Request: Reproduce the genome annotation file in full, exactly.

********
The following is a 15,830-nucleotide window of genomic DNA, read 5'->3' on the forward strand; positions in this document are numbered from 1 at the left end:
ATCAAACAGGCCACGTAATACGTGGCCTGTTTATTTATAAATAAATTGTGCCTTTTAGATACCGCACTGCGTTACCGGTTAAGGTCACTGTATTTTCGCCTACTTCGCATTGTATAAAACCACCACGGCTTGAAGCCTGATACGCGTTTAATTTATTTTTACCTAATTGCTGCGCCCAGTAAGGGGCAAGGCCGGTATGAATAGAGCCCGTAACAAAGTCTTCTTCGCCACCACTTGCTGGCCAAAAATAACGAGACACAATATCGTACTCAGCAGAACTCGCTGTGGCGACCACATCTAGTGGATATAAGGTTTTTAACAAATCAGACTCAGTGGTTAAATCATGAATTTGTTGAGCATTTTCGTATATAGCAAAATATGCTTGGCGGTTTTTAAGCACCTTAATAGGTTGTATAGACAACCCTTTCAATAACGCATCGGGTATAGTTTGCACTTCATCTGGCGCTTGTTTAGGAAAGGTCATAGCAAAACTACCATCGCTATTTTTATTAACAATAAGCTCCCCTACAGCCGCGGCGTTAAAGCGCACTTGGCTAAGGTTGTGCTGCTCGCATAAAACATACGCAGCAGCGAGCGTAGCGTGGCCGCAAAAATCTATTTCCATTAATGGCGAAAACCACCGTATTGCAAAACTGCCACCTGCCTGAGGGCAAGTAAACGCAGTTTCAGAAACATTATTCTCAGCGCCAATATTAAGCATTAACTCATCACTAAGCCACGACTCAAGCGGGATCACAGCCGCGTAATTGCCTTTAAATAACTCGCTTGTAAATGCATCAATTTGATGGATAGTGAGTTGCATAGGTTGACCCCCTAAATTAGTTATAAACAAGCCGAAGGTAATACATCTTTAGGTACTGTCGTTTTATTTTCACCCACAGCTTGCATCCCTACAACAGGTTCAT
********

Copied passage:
The following is a 15,830-nucleotide window of genomic DNA, read 5'->3' on the forward strand; positions in this document are numbered from 1 at the left end:
ATCAAACAGGCCACGTAATACGTGGCCTGTTTATTTATAAATAAATTGTGCCTTTTAGATACCGCACTGCGTTACCGGTTAAGGTCACTGTATTTTCGCCTACTTCGCATTGTATAAAACCACCACGGCTTGAAGCCTGATACGCGTTTAATTTATTTTTACCTAATTGCTGCGCCCAGTAAGGGGCAAGGCCGGTATGAATAGAGCCCGTAACAAAGTCTTCTTCGCCACCACTTGCTGGCCAAAAATAACGAGACACAATATCGTACTCAGCAGAACTCGCTGTGGCGACCACATCTAGTGGATATAAGGTTTTTAACAAATCAGACTCAGTGGTTAAATCATGAATTTGTTGAGCATTTTCGTATATAGCAAAATATGCTTGGCGGTTTTTAAGCACCTTAATAGGTTGTATAGACAACCCTTTCAATAACGCATCGGGTATAGTTTGCACTTCATCTGGCGCTTGTTTAGGAAAGGTCATAGCAAAACTACCATCGCTATTTTTATTAACAATAAGCTCCCCTACAGCCGCGGCGTTAAAGCGCACTTGGCTAAGGTTGTGCTGCTCGCATAAAACATACGCAGCAGCGAGCGTAGCGTGGCCGCAAAAATCTATTTCCATTAATGGCGAAAACCACCGTATTGCAAAACTGCCACCTGCCTGAGGGCAAGTAAACGCAGTTTCAGAAACATTATTCTCAGCGCCAATATTAAGCATTAACTCATCACTAAGCCACGACTCAAGCGGGATCACAGCCGCGTAATTGCCTTTAAATAACTCGCTTGTAAATGCATCAATTTGATGGATAGTGAGTTGCATAGGTTGACCCCCTAAATTAGTTATAAACAAGCCGAAGGTAATACATCTTTAGGTACTGTCGTTTTATTTTCACCCACAGCTTGCATCCCTACAACAGGTTCAT